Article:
Cameron’s quiet retooling of government

Has David Cameron weakened his hand with his latest government reshuffle? Emily Hohler reports.

Reshuffles that are intended to make prime ministers look strong have a habit of achieving the reverse, and David Cameron's is no exception, says Matthew Norman in The Independent. Failing to persuade Iain Duncan Smith to swap welfare and pensions for Ken Clarke's job as justice secretary and then having to give Clarke's job to "the first alternative right-winger in view", Chris Grayling, "shines a halogen lamp on the diminishment of the PM's authority". As for Jeremy Hunt's promotion to health secretary, the "brazenness" of rewarding him for "acting as his human shield" over Rupert Murdoch "beggars belief".

To be fair, the PM may have felt that what the Department of Health needed was a good communicator who could preside over the planned changes to the health service without alienating all the "powerful NHS vested interests", says Janet Daley in The Daily Telegraph. Appointing Grayling, a robust eurosceptic and "first-rate communicator", as justice secretary was an "excellent move", as was the promotion of Owen Paterson to environment secretary.

The reshuffle also revealed that Cameron is aware that his government's "chief failing" has been delivering its economic policy, says The Times. Having decided to keep George Osborne and Vince Cable in their respective posts at the Treasury and Department for Business, Innovation and Skills, he has "quietly retooled" them with "business expertise and political muscle" via the appointments of Paul Deighton, Michael Fallon and Sajid Javid.

Subscribe to MoneyWeek

Subscribe to MoneyWeek today and get your first six magazine issues absolutely FREE

Get 6 issues free

Sign up to Money Morning

Don't miss the latest investment and personal finances news, market analysis, plus money-saving tips with our free twice-daily newsletter

Don't miss the latest investment and personal finances news, market analysis, plus money-saving tips with our free twice-daily newsletter

Sign up

In terms of policy changes, the "one major issue" thrown open is the future of Heathrow, now that the transport secretary, Justine Greening, who was opposed to the third runway, has been demoted, says The Independent. But overall this is "hardly the stuff of history". The reshuffle has "tilted towards the Tory right", but the chancellor, foreign secretary, home secretary, education secretary, defence secretary, business secretary and deputy prime minister have all stayed put.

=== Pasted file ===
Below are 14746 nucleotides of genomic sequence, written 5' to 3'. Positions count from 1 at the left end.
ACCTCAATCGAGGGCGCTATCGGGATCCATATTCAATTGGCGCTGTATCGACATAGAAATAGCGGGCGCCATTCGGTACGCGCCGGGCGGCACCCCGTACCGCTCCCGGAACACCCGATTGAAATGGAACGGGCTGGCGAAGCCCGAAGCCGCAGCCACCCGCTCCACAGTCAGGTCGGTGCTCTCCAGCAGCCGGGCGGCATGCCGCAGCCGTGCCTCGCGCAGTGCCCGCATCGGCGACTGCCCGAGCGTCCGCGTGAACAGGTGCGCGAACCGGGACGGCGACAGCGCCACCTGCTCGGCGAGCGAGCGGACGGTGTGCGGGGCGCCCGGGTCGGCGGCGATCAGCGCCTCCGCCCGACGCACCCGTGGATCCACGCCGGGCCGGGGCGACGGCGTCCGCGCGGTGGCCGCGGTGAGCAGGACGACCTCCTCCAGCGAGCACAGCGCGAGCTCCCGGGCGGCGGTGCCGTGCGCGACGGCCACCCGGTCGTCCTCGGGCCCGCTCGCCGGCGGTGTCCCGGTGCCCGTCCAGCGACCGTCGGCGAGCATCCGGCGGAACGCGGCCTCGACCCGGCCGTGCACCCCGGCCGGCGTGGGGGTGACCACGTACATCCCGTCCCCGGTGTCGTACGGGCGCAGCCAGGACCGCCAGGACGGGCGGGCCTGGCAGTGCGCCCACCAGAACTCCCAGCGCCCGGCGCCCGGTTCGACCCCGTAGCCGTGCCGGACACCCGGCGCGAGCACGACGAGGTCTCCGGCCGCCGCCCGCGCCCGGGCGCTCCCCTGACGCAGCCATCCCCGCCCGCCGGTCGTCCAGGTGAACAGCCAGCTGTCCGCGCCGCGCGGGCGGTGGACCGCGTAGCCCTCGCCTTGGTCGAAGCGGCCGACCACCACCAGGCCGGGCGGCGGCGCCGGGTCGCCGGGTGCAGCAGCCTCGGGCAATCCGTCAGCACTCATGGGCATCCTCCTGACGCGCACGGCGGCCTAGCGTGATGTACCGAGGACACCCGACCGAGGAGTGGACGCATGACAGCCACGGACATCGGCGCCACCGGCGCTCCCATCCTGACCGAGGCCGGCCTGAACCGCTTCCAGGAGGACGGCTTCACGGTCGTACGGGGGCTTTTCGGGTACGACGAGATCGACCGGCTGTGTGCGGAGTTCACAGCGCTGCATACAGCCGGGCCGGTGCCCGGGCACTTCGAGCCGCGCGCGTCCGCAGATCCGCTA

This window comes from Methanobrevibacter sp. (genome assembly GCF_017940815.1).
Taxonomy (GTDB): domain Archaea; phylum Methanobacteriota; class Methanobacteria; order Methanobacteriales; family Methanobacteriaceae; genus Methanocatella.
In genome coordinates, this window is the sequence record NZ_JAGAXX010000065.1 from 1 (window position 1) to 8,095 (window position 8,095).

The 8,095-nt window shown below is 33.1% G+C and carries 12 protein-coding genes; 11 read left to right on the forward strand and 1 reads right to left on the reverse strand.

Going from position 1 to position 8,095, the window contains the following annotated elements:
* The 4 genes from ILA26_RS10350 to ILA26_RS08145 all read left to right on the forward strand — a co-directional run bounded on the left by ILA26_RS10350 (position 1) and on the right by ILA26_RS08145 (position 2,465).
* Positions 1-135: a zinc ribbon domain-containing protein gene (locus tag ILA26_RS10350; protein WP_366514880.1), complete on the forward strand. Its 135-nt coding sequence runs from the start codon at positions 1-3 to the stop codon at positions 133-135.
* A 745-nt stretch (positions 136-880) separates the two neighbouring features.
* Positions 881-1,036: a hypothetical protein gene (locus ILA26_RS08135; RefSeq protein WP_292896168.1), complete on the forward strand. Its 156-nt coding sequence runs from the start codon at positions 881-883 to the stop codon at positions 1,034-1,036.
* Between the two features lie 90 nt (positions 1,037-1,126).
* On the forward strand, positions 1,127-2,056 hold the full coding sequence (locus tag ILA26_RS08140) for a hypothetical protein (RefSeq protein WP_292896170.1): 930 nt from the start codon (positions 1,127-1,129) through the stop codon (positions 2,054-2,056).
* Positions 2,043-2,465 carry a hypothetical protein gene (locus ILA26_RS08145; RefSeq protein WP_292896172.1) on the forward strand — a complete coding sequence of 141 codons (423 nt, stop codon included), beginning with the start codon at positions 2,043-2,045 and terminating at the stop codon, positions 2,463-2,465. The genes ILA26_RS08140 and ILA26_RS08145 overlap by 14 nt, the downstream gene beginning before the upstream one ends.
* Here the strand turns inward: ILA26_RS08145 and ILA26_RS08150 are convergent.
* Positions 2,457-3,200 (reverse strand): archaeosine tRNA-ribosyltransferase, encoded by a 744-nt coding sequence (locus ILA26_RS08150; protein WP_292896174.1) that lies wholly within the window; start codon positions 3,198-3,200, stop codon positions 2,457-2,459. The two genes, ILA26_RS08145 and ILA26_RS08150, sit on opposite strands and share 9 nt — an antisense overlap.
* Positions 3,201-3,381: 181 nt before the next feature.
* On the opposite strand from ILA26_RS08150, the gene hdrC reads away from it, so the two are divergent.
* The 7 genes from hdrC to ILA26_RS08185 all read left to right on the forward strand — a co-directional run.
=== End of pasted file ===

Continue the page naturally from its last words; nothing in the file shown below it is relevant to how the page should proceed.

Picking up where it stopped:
For all the talk of moving to the right, Nick Clegg didn't do that badly, says Alice Thomson in The Times. He moved two of his closest allies, David Laws and Norman Lamb, into key roles, "strengthening his position". Clegg finally seems to have "found his role". Now the party should give him a chance to show that he's the calm, confident El Cid of British politics, "rather than just another Don Quixote tilting at political windmills".

All Cameron was trying to do was to "remove obstacles" and "consolidate the government's position", says Daniel Finkelstein in The Times. Ken Clarke needed to go because he was "pulling the government away from the public's views on crime policy" and Andrew Lansley was alienating healthcare professionals. Cameron still leads "a government of a country with no growth and no money, as the leader of a party with no majority, in coalition with partners under terrible political pressure. He couldn't reshuffle his way out of that. And he hasn't."

Emily Hohler

Emily has worked as a journalist for more than thirty years and was formerly Assistant Editor of MoneyWeek, which she helped launch in 2000. Prior to this, she was Deputy Features Editor of The Times and a Commissioning Editor for The Independent on Sunday and The Daily Telegraph. She has written for most of the national newspapers including The Times, the Daily and Sunday Telegraph, The Evening Standard and The Daily Mail, She interviewed celebrities weekly for The Sunday Telegraph and wrote a regular column for The Evening Standard. As Political Editor of MoneyWeek, Emily has covered subjects from Brexit to the Gaza war.

Aside from her writing, Emily trained as Nutritional Therapist following her son's diagnosis with Type 1 diabetes in 2011 and now works as a practitioner for Nature Doc, offering one-to-one consultations and running workshops in Oxfordshire.